Although, FPI has been regarded to be the main reason for the high occurrence of digestive diseases in calves, there may be another factor that is equivocally import; this includes the bacterial colonization of the intestines [47]. The composition of the intestinal bacterial community has been shown to be correlated with the incidence of diarrhea. Calves that have a higher proportion of fecalibacterium in the feces during the first week of life have been shown to have a lower occurrence of diarrhea [48]. Therefore, colostrum-management strategies for promoting SPI should also be reviewed for the influence that they have on the bacterial colonization in the gut. It is possible that colostrum may provide two equivocally important protective mechanisms, SPI and microbial colonization.

2.2. Waste Milk

Unsalable milk is often used to describe the term “waste milk”. It may consist of low-quality colostrum, transition milk, and milk from morbid cows consisting of high somatic cell counts or antibiotic residues [49]. Waste milk may be utilized as the liquid diet for pre-weaned calves, because it is deemed to be economically favorable. However, milk derived from infected cows may increase the risk of pathogen transmission, posing a direct threat to calf health [31]. In an attempt to minimize the pathogen load, it is preferable to pasteurize waste milk before feeding it to calves. In some cases, this has been successful in eliminating Mycobacterium paratuberculosis and Mycoplasma species [50,51]; however, others have reported that it is not completely effective in destroying pathogenic organisms [52]. Alternatively, ultraviolet light treatment may also be used to control the bacterial count in waste milk; however, it is not able to completely eliminate the presence of pathogens [53]. The antibiotic residues that may be present in waste milk can also have an impact on calf health and welfare. Trace amounts of antibiotics in the calves’ diet may disrupt the microbiota in the gastrointestinal tract (GIT), thereby negating the physiological and immunological development of the calf [49]. Due to the risk of pathogen transmission [31] and exposure to antibiotic residues [49], it is recommended that waste milk should not be fed to pre-weaned calves. However, it appears to remain a common practice in the dairy industry; in a nationwide study conducted in the United States, it was found that 40.1% of calves were fed whole or waste milk [54]. Whereas, a smaller study conducted in Chile found that 51.7% of the calves that were included were fed unpasteurized waste milk [55].
However, the term waste milk is often used ambiguously, without clarifying its composition, i.e., transition milk or mastitic milk. It may be helpful to refer to these two types of unsalable milk separately, since they are likely different in composition and the effect that they will have on calves. Transition milk is the milk produced by the cow on the second to sixth milking after producing colostrum. Transition milk is unique in that it differs from colostrum and mature milk, containing an intermediary amount of bioactive compounds [29], such as of sialylated oligosaccharides [56] and insulin-like growth factor 1 [57]. Transition milk may be beneficial in assisting with the early development and maturation of the GIT; however, there is currently no evidence to support this idea [29].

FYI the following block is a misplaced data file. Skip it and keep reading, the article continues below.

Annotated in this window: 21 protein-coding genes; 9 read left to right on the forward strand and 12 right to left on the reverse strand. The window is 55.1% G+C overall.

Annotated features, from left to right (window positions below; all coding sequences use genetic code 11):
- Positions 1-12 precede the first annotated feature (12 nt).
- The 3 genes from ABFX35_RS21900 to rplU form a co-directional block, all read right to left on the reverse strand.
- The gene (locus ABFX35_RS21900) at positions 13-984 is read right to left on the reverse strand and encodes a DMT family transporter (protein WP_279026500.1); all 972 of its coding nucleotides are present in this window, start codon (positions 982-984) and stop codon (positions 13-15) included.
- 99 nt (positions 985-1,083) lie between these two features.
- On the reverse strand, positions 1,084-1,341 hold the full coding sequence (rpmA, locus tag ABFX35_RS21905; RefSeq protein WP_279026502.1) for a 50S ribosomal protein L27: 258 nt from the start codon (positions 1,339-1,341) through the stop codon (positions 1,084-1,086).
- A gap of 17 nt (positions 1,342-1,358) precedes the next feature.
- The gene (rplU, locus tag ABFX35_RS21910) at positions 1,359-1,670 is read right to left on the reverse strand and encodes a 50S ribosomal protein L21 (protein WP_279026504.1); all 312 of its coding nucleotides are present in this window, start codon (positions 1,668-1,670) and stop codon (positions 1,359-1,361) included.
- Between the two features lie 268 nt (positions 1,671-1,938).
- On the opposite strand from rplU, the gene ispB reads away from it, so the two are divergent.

2.3. Post-Colostral Milk Feeding Strategies

There is a lot of variation in calf nutritional management between different farms; differences are usually present in the feed composition and plane of nutrition [58]. Traditionally, calves have been fed according to a restrictive milk feeding regime, which allows only the daily provision of restricted amounts of whole milk or milk replacer solids (10% of birth weight) [59]. The reasoning is that if calves consume less milk, they will consume more grain and forage, thereby promoting earlier rumen development and greater post-weaning growth [60]. The development of the rumen is an important part of the GIT maturation in calves and is considered to be important for upholding good welfare [61]. However, it has been found that the consumption of solid feed in the first three weeks of life is negligible and that digestion may be impaired due to an underdeveloped rumen [14]. This may put calves in restrictive feeding regimes at risk of being underfed. Upon reviewing literature on calf feeding strategies, Khan, et al. [60] found that in order to improve calf performance and welfare, it may be more beneficial to provide milk volume at 20% of their body weight per day (dry solids at 2% of their body weight per day).
Underfeeding calves is likely to infringe directly on welfare by imposing distress due to hunger [62]. The presence of stress may enhance or suppress immunity. Enhanced immunity is likely to occur in the presence of a short-term acute stressor. Whereas prolonged chronic stress may induce a continuous glucocorticoid release, which may depress the activity of the immune system and increase disease susceptibility [63]. It is unclear whether or not restrictive feeding would illicit an acute or chronic stress response in calves. However, it has been found that calves receiving lower planes of milk during the pre-weaning phase have elevated neutrophil L-selectin protein concentrations, which may indicate that their immune system was more active [64]. It is speculated that the increased activity of the immune system was related to non-nutritive suckling and exposure to environmental microorganisms as opposed to the presence of stress [64].